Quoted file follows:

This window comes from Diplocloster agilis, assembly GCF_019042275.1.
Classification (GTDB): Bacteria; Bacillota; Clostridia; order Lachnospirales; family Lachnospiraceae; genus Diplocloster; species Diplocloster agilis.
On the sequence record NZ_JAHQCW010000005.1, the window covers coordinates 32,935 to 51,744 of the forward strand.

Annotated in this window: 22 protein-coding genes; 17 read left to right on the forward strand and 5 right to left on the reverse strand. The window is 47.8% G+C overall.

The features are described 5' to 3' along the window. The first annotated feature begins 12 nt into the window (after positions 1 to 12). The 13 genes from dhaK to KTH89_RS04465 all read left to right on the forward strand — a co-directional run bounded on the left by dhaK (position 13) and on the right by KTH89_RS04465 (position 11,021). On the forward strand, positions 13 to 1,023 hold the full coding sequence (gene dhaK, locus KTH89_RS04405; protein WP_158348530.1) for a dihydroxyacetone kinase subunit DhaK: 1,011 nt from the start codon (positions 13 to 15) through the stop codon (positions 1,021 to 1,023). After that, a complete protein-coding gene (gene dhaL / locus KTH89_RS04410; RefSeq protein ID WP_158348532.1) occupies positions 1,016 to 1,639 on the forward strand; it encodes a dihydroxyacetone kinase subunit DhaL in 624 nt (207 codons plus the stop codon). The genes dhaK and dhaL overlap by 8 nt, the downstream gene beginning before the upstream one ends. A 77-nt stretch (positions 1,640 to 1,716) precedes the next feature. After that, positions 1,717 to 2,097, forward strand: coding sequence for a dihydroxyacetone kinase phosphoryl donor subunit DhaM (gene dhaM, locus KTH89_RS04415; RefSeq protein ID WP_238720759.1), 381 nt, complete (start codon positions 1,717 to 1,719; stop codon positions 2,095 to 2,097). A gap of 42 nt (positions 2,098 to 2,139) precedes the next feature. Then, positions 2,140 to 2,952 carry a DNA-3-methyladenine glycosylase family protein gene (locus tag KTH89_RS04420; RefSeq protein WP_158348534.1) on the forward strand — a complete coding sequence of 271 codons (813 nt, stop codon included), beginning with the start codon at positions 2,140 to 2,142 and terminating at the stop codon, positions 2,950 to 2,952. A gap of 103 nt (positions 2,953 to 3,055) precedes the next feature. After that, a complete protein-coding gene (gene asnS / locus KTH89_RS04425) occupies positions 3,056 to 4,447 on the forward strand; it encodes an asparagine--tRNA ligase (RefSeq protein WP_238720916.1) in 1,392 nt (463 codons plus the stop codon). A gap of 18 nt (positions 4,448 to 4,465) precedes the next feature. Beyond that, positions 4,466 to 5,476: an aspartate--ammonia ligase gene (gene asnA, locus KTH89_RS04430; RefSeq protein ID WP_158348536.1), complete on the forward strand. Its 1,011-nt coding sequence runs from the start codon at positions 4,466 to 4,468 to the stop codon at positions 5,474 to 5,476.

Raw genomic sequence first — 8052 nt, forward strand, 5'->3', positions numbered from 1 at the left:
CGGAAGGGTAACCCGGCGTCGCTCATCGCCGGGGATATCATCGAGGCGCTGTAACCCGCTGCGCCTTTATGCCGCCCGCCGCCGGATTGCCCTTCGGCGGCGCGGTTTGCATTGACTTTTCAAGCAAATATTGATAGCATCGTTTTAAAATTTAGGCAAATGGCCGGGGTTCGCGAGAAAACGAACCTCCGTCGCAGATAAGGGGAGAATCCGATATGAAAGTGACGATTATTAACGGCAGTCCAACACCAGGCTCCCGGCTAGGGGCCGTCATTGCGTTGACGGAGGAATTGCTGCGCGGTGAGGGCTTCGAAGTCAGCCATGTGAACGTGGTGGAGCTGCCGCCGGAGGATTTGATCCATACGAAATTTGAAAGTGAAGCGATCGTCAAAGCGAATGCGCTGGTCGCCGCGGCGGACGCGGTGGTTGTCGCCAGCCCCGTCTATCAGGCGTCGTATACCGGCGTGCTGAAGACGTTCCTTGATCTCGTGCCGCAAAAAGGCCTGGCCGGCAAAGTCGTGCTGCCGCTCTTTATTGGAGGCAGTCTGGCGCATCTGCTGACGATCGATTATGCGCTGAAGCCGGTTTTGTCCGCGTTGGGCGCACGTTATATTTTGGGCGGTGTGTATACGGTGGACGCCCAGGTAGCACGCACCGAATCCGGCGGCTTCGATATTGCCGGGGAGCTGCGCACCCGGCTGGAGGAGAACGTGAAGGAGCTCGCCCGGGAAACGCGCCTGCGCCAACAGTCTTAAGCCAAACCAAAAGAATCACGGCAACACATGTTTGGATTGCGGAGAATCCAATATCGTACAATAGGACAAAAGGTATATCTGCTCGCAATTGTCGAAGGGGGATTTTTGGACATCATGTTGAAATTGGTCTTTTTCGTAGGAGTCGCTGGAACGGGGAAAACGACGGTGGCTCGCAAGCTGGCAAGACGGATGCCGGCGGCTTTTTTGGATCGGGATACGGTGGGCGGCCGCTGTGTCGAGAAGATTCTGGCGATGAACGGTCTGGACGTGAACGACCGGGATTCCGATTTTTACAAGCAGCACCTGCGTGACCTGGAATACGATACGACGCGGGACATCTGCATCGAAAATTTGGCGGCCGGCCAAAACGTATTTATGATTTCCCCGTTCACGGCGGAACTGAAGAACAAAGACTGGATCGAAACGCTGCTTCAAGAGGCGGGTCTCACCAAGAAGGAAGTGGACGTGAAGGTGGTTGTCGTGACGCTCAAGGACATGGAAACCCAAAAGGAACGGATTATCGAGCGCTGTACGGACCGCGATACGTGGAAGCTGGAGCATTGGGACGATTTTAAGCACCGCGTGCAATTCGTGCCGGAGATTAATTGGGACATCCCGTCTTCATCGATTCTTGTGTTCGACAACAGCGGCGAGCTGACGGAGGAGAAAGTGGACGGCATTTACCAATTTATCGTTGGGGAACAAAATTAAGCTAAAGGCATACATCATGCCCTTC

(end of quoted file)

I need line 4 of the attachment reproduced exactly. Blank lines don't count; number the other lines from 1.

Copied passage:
Annotated in this window: 22 protein-coding genes; 17 read left to right on the forward strand and 5 right to left on the reverse strand. The window is 47.8% G+C overall.